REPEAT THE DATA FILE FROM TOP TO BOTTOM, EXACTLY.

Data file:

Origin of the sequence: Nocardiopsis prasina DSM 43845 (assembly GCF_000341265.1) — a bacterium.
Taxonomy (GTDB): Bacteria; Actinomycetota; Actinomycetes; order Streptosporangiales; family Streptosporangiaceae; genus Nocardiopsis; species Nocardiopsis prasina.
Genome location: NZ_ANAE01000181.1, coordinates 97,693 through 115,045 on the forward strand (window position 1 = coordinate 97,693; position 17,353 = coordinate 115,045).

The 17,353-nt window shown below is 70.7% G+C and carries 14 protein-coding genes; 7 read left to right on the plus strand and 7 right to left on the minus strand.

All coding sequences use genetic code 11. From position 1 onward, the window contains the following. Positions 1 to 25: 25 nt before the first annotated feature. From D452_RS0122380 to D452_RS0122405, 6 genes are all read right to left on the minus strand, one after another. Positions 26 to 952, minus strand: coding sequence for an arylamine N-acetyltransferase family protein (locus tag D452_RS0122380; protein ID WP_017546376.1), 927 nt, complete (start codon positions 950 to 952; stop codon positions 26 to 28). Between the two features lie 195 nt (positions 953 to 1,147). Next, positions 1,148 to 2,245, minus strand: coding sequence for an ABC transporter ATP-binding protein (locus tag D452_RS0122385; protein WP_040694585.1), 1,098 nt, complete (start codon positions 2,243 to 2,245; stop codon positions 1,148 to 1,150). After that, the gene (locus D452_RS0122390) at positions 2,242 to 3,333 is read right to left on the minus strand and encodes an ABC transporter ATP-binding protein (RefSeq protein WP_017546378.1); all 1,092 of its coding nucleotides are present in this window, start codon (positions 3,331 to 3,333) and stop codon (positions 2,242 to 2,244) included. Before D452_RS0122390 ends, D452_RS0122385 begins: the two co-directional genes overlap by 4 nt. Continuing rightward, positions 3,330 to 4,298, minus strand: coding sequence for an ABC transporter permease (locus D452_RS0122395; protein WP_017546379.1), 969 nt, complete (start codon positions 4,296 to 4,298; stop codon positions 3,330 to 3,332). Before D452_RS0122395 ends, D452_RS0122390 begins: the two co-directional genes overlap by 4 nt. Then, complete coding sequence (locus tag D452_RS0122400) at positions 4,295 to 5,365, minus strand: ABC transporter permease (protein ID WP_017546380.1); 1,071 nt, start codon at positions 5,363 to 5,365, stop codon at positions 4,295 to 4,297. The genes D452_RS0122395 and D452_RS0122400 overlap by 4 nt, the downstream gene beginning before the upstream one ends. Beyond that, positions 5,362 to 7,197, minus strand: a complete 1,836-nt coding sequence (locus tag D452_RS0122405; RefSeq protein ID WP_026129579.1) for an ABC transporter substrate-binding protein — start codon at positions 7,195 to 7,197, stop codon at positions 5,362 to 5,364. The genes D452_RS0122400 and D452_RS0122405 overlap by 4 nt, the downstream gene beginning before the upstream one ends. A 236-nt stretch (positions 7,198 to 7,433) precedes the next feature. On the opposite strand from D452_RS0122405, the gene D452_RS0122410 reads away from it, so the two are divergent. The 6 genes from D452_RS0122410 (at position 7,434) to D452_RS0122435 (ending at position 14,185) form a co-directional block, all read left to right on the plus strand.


Origin of the sequence: Nocardiopsis prasina DSM 43845 (assembly GCF_000341265.1) — a bacterium.
Taxonomy (GTDB): Bacteria; Actinomycetota; Actinomycetes; order Streptosporangiales; family Streptosporangiaceae; genus Nocardiopsis; species Nocardiopsis prasina.
Genome location: NZ_ANAE01000181.1, coordinates 97,693 through 115,045 on the forward strand (window position 1 = coordinate 97,693; position 17,353 = coordinate 115,045).

The 17,353-nt window shown below is 70.7% G+C and carries 14 protein-coding genes; 7 read left to right on the plus strand and 7 right to left on the minus strand.

All coding sequences use genetic code 11. From position 1 onward, the window contains the following. Positions 1 to 25: 25 nt before the first annotated feature. From D452_RS0122380 to D452_RS0122405, 6 genes are all read right to left on the minus strand, one after another. Positions 26 to 952, minus strand: coding sequence for an arylamine N-acetyltransferase family protein (locus tag D452_RS0122380; protein ID WP_017546376.1), 927 nt, complete (start codon positions 950 to 952; stop codon positions 26 to 28). Between the two features lie 195 nt (positions 953 to 1,147). Next, positions 1,148 to 2,245, minus strand: coding sequence for an ABC transporter ATP-binding protein (locus tag D452_RS0122385; protein WP_040694585.1), 1,098 nt, complete (start codon positions 2,243 to 2,245; stop codon positions 1,148 to 1,150). After that, the gene (locus D452_RS0122390) at positions 2,242 to 3,333 is read right to left on the minus strand and encodes an ABC transporter ATP-binding protein (RefSeq protein WP_017546378.1); all 1,092 of its coding nucleotides are present in this window, start codon (positions 3,331 to 3,333) and stop codon (positions 2,242 to 2,244) included. Before D452_RS0122390 ends, D452_RS0122385 begins: the two co-directional genes overlap by 4 nt. Continuing rightward, positions 3,330 to 4,298, minus strand: coding sequence for an ABC transporter permease (locus D452_RS0122395; protein WP_017546379.1), 969 nt, complete (start codon positions 4,296 to 4,298; stop codon positions 3,330 to 3,332). Before D452_RS0122395 ends, D452_RS0122390 begins: the two co-directional genes overlap by 4 nt. Then, complete coding sequence (locus tag D452_RS0122400) at positions 4,295 to 5,365, minus strand: ABC transporter permease (protein ID WP_017546380.1); 1,071 nt, start codon at positions 5,363 to 5,365, stop codon at positions 4,295 to 4,297. The genes D452_RS0122395 and D452_RS0122400 overlap by 4 nt, the downstream gene beginning before the upstream one ends. Beyond that, positions 5,362 to 7,197, minus strand: a complete 1,836-nt coding sequence (locus tag D452_RS0122405; RefSeq protein ID WP_026129579.1) for an ABC transporter substrate-binding protein — start codon at positions 7,195 to 7,197, stop codon at positions 5,362 to 5,364. The genes D452_RS0122400 and D452_RS0122405 overlap by 4 nt, the downstream gene beginning before the upstream one ends. A 236-nt stretch (positions 7,198 to 7,433) precedes the next feature. On the opposite strand from D452_RS0122405, the gene D452_RS0122410 reads away from it, so the two are divergent. The 6 genes from D452_RS0122410 (at position 7,434) to D452_RS0122435 (ending at position 14,185) form a co-directional block, all read left to right on the plus strand.